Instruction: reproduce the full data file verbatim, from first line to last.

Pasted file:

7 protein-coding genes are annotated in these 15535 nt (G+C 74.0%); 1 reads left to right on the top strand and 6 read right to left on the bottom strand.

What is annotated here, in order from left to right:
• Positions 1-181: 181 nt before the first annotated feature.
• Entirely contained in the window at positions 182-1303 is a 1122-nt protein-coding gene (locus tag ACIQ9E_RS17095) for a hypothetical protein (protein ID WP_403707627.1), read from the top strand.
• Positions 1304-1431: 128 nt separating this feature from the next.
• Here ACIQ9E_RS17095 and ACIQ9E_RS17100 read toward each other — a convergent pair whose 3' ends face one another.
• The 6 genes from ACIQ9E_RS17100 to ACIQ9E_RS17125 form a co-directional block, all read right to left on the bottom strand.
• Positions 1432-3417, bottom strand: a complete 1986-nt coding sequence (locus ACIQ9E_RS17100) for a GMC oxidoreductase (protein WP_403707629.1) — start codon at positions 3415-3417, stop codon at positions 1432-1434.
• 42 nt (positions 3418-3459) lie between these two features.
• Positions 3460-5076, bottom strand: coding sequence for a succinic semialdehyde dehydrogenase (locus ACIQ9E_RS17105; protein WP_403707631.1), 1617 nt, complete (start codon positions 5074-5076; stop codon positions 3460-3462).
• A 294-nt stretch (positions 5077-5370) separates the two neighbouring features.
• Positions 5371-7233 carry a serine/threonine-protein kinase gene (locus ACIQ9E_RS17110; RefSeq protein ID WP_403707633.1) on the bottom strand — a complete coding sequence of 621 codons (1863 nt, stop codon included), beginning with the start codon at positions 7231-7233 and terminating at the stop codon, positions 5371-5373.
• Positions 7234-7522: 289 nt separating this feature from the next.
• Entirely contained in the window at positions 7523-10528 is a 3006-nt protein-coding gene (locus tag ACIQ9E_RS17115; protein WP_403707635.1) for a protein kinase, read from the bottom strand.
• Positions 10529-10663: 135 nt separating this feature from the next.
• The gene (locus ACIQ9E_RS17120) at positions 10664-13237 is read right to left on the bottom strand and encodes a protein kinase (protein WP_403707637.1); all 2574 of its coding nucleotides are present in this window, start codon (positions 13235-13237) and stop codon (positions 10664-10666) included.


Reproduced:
7 protein-coding genes are annotated in these 15535 nt (G+C 74.0%); 1 reads left to right on the top strand and 6 read right to left on the bottom strand.

What is annotated here, in order from left to right:
• Positions 1-181: 181 nt before the first annotated feature.
• Entirely contained in the window at positions 182-1303 is a 1122-nt protein-coding gene (locus tag ACIQ9E_RS17095) for a hypothetical protein (protein ID WP_403707627.1), read from the top strand.
• Positions 1304-1431: 128 nt separating this feature from the next.
• Here ACIQ9E_RS17095 and ACIQ9E_RS17100 read toward each other — a convergent pair whose 3' ends face one another.
• The 6 genes from ACIQ9E_RS17100 to ACIQ9E_RS17125 form a co-directional block, all read right to left on the bottom strand.
• Positions 1432-3417, bottom strand: a complete 1986-nt coding sequence (locus ACIQ9E_RS17100) for a GMC oxidoreductase (protein WP_403707629.1) — start codon at positions 3415-3417, stop codon at positions 1432-1434.
• 42 nt (positions 3418-3459) lie between these two features.
• Positions 3460-5076, bottom strand: coding sequence for a succinic semialdehyde dehydrogenase (locus ACIQ9E_RS17105; protein WP_403707631.1), 1617 nt, complete (start codon positions 5074-5076; stop codon positions 3460-3462).
• A 294-nt stretch (positions 5077-5370) separates the two neighbouring features.
• Positions 5371-7233 carry a serine/threonine-protein kinase gene (locus ACIQ9E_RS17110; RefSeq protein ID WP_403707633.1) on the bottom strand — a complete coding sequence of 621 codons (1863 nt, stop codon included), beginning with the start codon at positions 7231-7233 and terminating at the stop codon, positions 5371-5373.
• Positions 7234-7522: 289 nt separating this feature from the next.
• Entirely contained in the window at positions 7523-10528 is a 3006-nt protein-coding gene (locus tag ACIQ9E_RS17115; protein WP_403707635.1) for a protein kinase, read from the bottom strand.
• Positions 10529-10663: 135 nt separating this feature from the next.
• The gene (locus ACIQ9E_RS17120) at positions 10664-13237 is read right to left on the bottom strand and encodes a protein kinase (protein WP_403707637.1); all 2574 of its coding nucleotides are present in this window, start codon (positions 13235-13237) and stop codon (positions 10664-10666) included.